Name: Caitlyn Strohmeyer
County of Residence: Erie
Preferred Pronouns: She/Her/Hers
How do you describe your identity? Woman/transwoman/transfeminine
Please describe your coming out experience. Where did you find support? What challenges did you face? My first memory of wishing I had been born a girl was when I was around 5 years old. When I was in the first grade, I recall wearing a pair of my mother’s panty hose to school under my school uniform. Later that day, I was forced into a situation where my parents discovered what I had done and my depression-era father, through the use of a leather belt, made sure I understood that my behavior was unacceptable. At that point, I determined that I would never again let anyone know how I felt. I dealt with this through my teen and young adult years through the “magic” of mild substance abuse.
Fast forward through many years of living a very well-developed lie as a male, marrying, and having children, at about 39 years of age, a very close family member came out to me as transgender. Still not disclosing my feelings, and not knowing how to deal with the news and what it meant for my own life, I began a slow descent into depression and developed a very serious drinking problem, and ultimately separated from my wife. Two years later, after several failed attempts to quit drinking, I received two DUIs in one day. A couple of days after this, my wife learned that I had been secretly dressing as a woman for my whole life. At that point, I quit drinking cold turkey, and I began to try to rebuild my life and marriage. Over the next four years, I was drug and alcohol free for the first time since I was about 12 years old.
At about age 44, my wife and I had a very serious fight. Without getting into the details, I told her to leave, and she went to stay with her sister while I tried to decide if I wanted to divorce her. After about two weeks, while on a walk in my neighborhood, I made the decision to tell I did want a divorce.
The minute I made that decision, a voice inside me said “now you can be yourself” and I was filled with the most intense feeling of the weight of the world coming off my shoulders. This was followed by a halfhearted attempt at being rational, telling myself all of the reasons that was ridiculous and impossible, but by then, the genie was out of the bottle and I knew I couldn’t put it back. So, I stood there on my street and cried profusely, knowing what I had to do. I returned home, called my wife, and told her I was going to seek counseling about gender transition. She returned home to support me, but this lasted only a few more months before ending for good. During this time, I came out to my children to varying degrees of support.
A month after starting counseling, I began hormone replacement therapy and began the process of coming out to my family and friends. Most everyone in my life was accepting, with the notable exception of two brothers who have not spoken to me since. This was followed by my coming out at work, which was a company of about 2500 people, where I received overwhelmingly positive support, and in October of 2011, I began living as my authentic self in aspects of my life.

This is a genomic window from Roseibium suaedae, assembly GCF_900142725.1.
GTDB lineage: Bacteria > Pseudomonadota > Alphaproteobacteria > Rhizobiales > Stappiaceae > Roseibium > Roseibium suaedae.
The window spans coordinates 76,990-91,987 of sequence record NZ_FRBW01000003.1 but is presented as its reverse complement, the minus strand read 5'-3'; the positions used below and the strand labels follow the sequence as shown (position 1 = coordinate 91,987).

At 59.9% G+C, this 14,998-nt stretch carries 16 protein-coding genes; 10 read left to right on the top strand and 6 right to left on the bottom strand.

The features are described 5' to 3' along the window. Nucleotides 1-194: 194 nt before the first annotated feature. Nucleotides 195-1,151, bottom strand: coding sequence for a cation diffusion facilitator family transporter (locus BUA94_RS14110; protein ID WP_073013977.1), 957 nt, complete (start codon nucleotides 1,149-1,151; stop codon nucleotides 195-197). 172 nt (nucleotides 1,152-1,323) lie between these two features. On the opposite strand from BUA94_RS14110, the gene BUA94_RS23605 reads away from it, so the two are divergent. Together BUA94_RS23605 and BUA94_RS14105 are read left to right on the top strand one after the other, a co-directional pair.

How would you describe yourself NOW in terms of “being out”? I am totally out to everyone in my life and I am a very outspoken advocate for the transgender community of NW PA.
Is Caitlyn’s story resonating with you? Consider submitting your own responses to our Q&A. It takes about 30 minutes. Storytelling is an excellent way to build community and everyone can participate. Visit our Q&A for more information.
Tell me about the first LGBTQ person whom you met. What impact did they have on your life? When I was in 9th grade, I learned that one of the boys I had gone to elementary school with was gay. This person was always a bully toward me and made my school years very difficult. That changed after I learned that he was gay and we started getting along better. I guess I understood why he acted the way he did, in that he did not know how to express himself other than by lashing out, and since I had gender identity issues, which I believe other people implicitly recognized, I was perhaps an easy target. This knowledge helped me to understand that we never know what crosses people bear that lead them to act the way they do, and I felt badly that he carried such a big secret. I don’t know if he ever disclosed this to anyone else. Sadly, in 10th grade, he committed suicide. I had, on occasion, had my own suicidal ideation, but his death impacted me profoundly, and I realized that it is never the answer and that is causes so much pain to the people who love you.
Past or present, favorite LGBTQ character or creator in television, film or literature? Please tell us why. Jenny Boylan. Her book, “She’s Not There” was a turning point for me and helped me to realize that I could live my life with authenticity.
How do you stay informed about LGBTQ issues? Social media/news outlets